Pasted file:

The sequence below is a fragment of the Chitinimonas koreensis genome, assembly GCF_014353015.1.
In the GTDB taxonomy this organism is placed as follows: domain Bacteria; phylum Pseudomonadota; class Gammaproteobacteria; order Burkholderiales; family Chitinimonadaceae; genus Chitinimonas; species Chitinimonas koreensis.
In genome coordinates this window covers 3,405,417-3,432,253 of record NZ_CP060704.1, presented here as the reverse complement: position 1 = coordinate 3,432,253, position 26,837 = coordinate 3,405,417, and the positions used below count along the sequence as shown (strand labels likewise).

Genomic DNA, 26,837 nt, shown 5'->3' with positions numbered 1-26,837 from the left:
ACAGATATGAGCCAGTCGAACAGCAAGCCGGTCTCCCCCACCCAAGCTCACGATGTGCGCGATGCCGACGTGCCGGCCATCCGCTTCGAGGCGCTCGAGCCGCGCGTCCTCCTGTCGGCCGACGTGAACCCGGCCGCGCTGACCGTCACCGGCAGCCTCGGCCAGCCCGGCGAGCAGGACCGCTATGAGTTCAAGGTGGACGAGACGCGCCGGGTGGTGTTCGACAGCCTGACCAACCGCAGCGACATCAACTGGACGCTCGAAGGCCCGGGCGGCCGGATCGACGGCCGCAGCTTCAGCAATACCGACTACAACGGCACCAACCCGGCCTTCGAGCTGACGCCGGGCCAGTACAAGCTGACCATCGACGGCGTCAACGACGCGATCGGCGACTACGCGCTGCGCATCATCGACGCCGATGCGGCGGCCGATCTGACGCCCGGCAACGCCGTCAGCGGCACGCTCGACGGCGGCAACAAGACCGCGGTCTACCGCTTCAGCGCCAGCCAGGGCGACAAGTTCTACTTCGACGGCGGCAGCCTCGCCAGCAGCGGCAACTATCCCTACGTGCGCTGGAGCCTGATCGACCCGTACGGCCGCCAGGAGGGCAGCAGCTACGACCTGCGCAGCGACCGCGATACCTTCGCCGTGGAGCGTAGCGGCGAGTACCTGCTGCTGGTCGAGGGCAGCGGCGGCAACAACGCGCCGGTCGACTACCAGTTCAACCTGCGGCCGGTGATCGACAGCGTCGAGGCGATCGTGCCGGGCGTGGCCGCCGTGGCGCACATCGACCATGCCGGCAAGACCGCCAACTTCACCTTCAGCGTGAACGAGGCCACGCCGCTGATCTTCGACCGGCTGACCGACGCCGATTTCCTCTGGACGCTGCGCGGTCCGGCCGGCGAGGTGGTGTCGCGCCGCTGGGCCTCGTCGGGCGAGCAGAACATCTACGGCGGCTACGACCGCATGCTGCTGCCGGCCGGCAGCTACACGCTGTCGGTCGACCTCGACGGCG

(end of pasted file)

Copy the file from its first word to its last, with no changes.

The sequence below is a fragment of the Chitinimonas koreensis genome, assembly GCF_014353015.1.
In the GTDB taxonomy this organism is placed as follows: domain Bacteria; phylum Pseudomonadota; class Gammaproteobacteria; order Burkholderiales; family Chitinimonadaceae; genus Chitinimonas; species Chitinimonas koreensis.
In genome coordinates this window covers 3,405,417-3,432,253 of record NZ_CP060704.1, presented here as the reverse complement: position 1 = coordinate 3,432,253, position 26,837 = coordinate 3,405,417, and the positions used below count along the sequence as shown (strand labels likewise).

Genomic DNA, 26,837 nt, shown 5'->3' with positions numbered 1-26,837 from the left:
ACAGATATGAGCCAGTCGAACAGCAAGCCGGTCTCCCCCACCCAAGCTCACGATGTGCGCGATGCCGACGTGCCGGCCATCCGCTTCGAGGCGCTCGAGCCGCGCGTCCTCCTGTCGGCCGACGTGAACCCGGCCGCGCTGACCGTCACCGGCAGCCTCGGCCAGCCCGGCGAGCAGGACCGCTATGAGTTCAAGGTGGACGAGACGCGCCGGGTGGTGTTCGACAGCCTGACCAACCGCAGCGACATCAACTGGACGCTCGAAGGCCCGGGCGGCCGGATCGACGGCCGCAGCTTCAGCAATACCGACTACAACGGCACCAACCCGGCCTTCGAGCTGACGCCGGGCCAGTACAAGCTGACCATCGACGGCGTCAACGACGCGATCGGCGACTACGCGCTGCGCATCATCGACGCCGATGCGGCGGCCGATCTGACGCCCGGCAACGCCGTCAGCGGCACGCTCGACGGCGGCAACAAGACCGCGGTCTACCGCTTCAGCGCCAGCCAGGGCGACAAGTTCTACTTCGACGGCGGCAGCCTCGCCAGCAGCGGCAACTATCCCTACGTGCGCTGGAGCCTGATCGACCCGTACGGCCGCCAGGAGGGCAGCAGCTACGACCTGCGCAGCGACCGCGATACCTTCGCCGTGGAGCGTAGCGGCGAGTACCTGCTGCTGGTCGAGGGCAGCGGCGGCAACAACGCGCCGGTCGACTACCAGTTCAACCTGCGGCCGGTGATCGACAGCGTCGAGGCGATCGTGCCGGGCGTGGCCGCCGTGGCGCACATCGACCATGCCGGCAAGACCGCCAACTTCACCTTCAGCGTGAACGAGGCCACGCCGCTGATCTTCGACCGGCTGACCGACGCCGATTTCCTCTGGACGCTGCGCGGTCCGGCCGGCGAGGTGGTGTCGCGCCGCTGGGCCTCGTCGGGCGAGCAGAACATCTACGGCGGCTACGACCGCATGCTGCTGCCGGCCGGCAGCTACACGCTGTCGGTCGACCTCGACGGCG